Oz the Great and Powerful
Ozzie Newsome, Hall of Fame tight end and architect of the Ravens’ two Super Bowl champions, doesn’t talk much about himself, but listen to the men who know him and you’ll learn something of the esteem in which he’s held throughout the league
On Friday, April 19, 1996, the brain trust of the brand new Baltimore Ravens was sitting in the windowless draft room at the team’s training facility housed inside an old state police barracks in Owings Mills, Md. After the exodus from Cleveland that ripped the hearts out of Browns fans, there was plenty of work to do in building the new franchise. The group had been working non-stop, not only on the draft, but on trying to make their new space functional. It still wasn’t close to that. In the hallway outside, VHS tapes numbered 1 to 2000 were lined up on the floor against the wall up one side and then back down the other, because there were no storage units. People would roam the halls, yelling, “Where’s Virginia Tech vs. Virginia?” Television monitors were strewn all over the place. The stationery had a blank white helmet on it. The practice uniforms were black and white, drawing jokes about the Mean Machine from The Longest Yard. College secretaries, not knowing that the Ravens were a real NFL team, sent scouts on campus visits to the soccer offices.
“You talk about a wing and a prayer,” says Phil Savage, the team’s director of college scouting at the time.
But there they were, one day before the first draft in Ravens history, charting the course for a franchise. Present were owner Art Modell, his son David, team president Jim Bailey, chief financial officer Pat Moriarty and vice president of player personnel Ozzie Newsome.
Newsome, 40 at the time, was in charge, but he was greener than the Jolly Green Giant. After starring for four years at Alabama and then for 13 seasons as a tight end for the Browns, he was certainly at home around the game. But this was altogether different. Yes, he had studied tirelessly in the five years since his retirement, working at times as an assistant coach with Cleveland, and then in personnel under coach Bill Belichick with the Browns. But in Cleveland, Belichick, general manager Ernie Accorsi and later personnel chief Michael Lombardi did the heavy lifting. Everyone else was a glorified grunt, grinding tape and writing reports.
During his playing career, Newsome had become very close to Modell. Maybe the owner didn’t have many options or people he could trust after the controversial move out of Cleveland. Whatever the reason, he chose Newsome to direct the front office. “There’s a difference between managers who make purely intellectual decisions, and managers who manage intuitively from the gut,” said David Modell about his late father. “I think Art obviously had that sense of people, because say what you want about him, he was definitely a people person. He had a feeling about Ozzie.”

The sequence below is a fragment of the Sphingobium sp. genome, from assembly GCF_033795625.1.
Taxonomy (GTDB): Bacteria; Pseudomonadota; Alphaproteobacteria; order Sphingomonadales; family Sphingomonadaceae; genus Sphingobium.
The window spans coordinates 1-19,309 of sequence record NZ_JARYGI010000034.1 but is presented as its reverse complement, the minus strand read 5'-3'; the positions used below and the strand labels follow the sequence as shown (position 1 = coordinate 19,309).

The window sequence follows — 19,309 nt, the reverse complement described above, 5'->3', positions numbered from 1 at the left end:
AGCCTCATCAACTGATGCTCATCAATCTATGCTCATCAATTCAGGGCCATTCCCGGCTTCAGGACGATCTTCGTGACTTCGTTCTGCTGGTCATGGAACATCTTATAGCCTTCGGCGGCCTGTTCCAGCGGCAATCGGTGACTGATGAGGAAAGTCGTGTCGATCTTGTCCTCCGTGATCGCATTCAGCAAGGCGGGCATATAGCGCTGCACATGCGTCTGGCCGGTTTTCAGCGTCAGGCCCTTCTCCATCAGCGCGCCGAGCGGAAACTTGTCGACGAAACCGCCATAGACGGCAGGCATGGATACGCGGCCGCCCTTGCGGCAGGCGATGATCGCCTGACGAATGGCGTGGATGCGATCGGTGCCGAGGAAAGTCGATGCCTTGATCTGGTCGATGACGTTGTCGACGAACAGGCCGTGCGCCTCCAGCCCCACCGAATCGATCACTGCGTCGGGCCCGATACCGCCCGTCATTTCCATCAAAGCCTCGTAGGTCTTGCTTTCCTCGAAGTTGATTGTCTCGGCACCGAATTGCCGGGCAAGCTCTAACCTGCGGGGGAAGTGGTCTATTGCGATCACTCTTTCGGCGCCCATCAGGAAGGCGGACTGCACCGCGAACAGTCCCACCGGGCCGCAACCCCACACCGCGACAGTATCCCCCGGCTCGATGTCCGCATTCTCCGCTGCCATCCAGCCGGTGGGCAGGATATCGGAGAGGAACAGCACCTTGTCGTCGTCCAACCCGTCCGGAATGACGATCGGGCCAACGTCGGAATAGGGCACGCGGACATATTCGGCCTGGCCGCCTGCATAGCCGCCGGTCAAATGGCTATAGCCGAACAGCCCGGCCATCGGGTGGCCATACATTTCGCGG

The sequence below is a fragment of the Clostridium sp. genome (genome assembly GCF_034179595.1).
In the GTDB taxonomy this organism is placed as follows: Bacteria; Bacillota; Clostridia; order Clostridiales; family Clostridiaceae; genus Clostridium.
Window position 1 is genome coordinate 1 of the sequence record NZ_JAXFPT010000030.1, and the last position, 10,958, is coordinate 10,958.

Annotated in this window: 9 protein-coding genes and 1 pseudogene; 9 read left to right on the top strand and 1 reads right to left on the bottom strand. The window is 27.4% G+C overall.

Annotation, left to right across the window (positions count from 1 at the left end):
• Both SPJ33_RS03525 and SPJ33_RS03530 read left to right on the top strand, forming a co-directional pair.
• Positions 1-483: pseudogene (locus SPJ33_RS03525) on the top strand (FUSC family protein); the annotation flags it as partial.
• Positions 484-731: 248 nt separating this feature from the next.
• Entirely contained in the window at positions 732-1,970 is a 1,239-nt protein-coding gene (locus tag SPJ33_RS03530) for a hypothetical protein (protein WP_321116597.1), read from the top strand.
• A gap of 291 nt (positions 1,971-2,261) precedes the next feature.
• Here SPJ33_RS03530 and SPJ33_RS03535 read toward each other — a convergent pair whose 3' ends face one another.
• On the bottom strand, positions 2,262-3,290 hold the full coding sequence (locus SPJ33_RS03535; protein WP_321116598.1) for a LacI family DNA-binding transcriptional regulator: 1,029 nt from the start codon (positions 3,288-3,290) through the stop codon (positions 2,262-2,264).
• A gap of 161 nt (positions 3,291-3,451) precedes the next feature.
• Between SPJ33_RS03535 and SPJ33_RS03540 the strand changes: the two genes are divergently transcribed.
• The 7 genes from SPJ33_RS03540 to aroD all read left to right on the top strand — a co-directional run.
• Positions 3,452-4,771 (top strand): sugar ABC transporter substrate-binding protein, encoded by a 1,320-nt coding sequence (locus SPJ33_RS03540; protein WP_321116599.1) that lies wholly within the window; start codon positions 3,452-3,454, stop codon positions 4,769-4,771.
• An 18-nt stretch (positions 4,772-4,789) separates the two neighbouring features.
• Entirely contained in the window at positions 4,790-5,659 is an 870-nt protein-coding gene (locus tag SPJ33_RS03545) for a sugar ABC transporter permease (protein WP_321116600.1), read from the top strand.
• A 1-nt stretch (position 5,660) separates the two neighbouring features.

Powerful people in the NFL face critical decisions at some point in their careers. The inexperienced Newsome, armed with the fourth and 26th picks in the first round, was staring his seminal moment in the face, just a few months into the job. His choices in this draft could shape a franchise, or spin it further into the vortex of irrelevance.
Art Modell and coach Ted Marchibroda preferred to make a splash in the new market with an explosive running back—Lawrence Phillips from Nebraska. The Ravens desperately needed someone in the backfield. Seemed like a good marriage.
Newsome kept coming back to an offensive tackle from UCLA named Jonathan Ogden, even though the team already had a good offensive line and a solid left tackle in Tony Jones, who would go on to start two Super Bowls.
It was Newsome’s moment. One that his whole life had prepared him for, and set the stage for greatness.
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The story of Ozzie Newsome, better known in the state of Alabama and in the NFL as the Wizard of Oz, is difficult to tell neatly or traditionally. Newsome is a transcendent figure in football lore, who after rising above segregation in the South played for the great Bear Bryant at Alabama, achieved personal success as an NFL player but endured heartbreaking team failures, and then rose to become one of the most powerful and successful figures in personnel.
And you can’t tell Newsome’s story with his help. He declined an interview request for this story, just as he does most all other reporters who want to focus on him. What follows are the stories, anecdotes and quotes culled from interviews with 19 people who have known Newsome well over the course of his life.
All of them are pieces to the puzzle. Put them together and they serve as a portrait of the man who has helped lead the Ravens to two Super Bowl titles, five straight playoff appearances and nine in the past 13 years.